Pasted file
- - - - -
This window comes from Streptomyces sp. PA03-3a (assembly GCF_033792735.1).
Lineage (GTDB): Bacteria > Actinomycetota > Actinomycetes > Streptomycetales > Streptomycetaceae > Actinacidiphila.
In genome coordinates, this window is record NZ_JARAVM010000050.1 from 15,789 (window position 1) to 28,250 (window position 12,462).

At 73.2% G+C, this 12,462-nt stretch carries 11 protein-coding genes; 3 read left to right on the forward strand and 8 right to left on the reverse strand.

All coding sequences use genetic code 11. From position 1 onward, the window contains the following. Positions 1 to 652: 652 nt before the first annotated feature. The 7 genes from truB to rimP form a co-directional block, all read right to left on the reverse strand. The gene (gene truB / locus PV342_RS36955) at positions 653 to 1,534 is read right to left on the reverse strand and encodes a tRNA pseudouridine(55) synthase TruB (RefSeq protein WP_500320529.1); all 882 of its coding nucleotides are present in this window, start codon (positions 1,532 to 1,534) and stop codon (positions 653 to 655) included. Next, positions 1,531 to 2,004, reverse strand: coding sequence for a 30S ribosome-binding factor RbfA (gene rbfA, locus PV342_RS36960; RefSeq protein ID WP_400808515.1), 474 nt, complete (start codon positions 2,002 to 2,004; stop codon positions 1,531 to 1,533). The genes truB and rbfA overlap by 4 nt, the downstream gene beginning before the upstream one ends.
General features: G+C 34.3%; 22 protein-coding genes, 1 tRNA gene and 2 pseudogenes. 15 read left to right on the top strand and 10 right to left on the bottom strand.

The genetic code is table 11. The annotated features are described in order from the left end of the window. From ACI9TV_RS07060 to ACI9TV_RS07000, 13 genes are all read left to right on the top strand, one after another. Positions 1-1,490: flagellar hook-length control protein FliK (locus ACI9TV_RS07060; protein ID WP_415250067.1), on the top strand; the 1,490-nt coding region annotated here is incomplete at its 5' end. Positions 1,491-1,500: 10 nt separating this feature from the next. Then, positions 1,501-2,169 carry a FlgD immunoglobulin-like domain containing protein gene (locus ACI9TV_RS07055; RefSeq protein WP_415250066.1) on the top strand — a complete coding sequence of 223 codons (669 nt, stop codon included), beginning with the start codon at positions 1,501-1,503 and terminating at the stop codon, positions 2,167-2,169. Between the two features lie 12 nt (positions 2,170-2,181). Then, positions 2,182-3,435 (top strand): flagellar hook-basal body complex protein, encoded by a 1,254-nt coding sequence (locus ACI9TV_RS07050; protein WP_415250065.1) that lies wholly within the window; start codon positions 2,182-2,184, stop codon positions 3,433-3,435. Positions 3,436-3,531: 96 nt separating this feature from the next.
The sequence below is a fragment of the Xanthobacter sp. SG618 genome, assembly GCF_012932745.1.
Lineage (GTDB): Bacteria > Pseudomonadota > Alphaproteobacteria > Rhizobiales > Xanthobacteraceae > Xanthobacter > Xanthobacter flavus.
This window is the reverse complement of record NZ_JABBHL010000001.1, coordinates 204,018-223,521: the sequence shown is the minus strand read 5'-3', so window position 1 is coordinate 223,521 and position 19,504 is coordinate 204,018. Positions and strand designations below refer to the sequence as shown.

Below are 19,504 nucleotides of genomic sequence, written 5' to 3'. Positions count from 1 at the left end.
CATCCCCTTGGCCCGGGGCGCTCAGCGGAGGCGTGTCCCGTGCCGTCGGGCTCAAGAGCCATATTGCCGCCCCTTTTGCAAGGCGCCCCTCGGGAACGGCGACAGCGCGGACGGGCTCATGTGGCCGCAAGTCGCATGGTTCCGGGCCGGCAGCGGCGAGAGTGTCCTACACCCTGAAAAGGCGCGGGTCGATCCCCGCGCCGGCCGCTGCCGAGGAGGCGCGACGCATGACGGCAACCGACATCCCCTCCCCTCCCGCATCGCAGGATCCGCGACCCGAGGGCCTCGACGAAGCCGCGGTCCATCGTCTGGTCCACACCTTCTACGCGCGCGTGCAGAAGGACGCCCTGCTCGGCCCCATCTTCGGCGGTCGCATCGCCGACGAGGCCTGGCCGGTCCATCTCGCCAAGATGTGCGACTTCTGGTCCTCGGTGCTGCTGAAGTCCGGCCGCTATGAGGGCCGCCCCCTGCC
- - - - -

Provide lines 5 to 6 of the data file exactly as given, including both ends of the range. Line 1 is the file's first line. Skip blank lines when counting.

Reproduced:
All coding sequences use genetic code 11. From position 1 onward, the window contains the following. Positions 1 to 652: 652 nt before the first annotated feature. The 7 genes from truB to rimP form a co-directional block, all read right to left on the reverse strand. The gene (gene truB / locus PV342_RS36955) at positions 653 to 1,534 is read right to left on the reverse strand and encodes a tRNA pseudouridine(55) synthase TruB (RefSeq protein WP_500320529.1); all 882 of its coding nucleotides are present in this window, start codon (positions 1,532 to 1,534) and stop codon (positions 653 to 655) included. Next, positions 1,531 to 2,004, reverse strand: coding sequence for a 30S ribosome-binding factor RbfA (gene rbfA, locus PV342_RS36960; RefSeq protein ID WP_400808515.1), 474 nt, complete (start codon positions 2,002 to 2,004; stop codon positions 1,531 to 1,533). The genes truB and rbfA overlap by 4 nt, the downstream gene beginning before the upstream one ends.
General features: G+C 34.3%; 22 protein-coding genes, 1 tRNA gene and 2 pseudogenes. 15 read left to right on the top strand and 10 right to left on the bottom strand.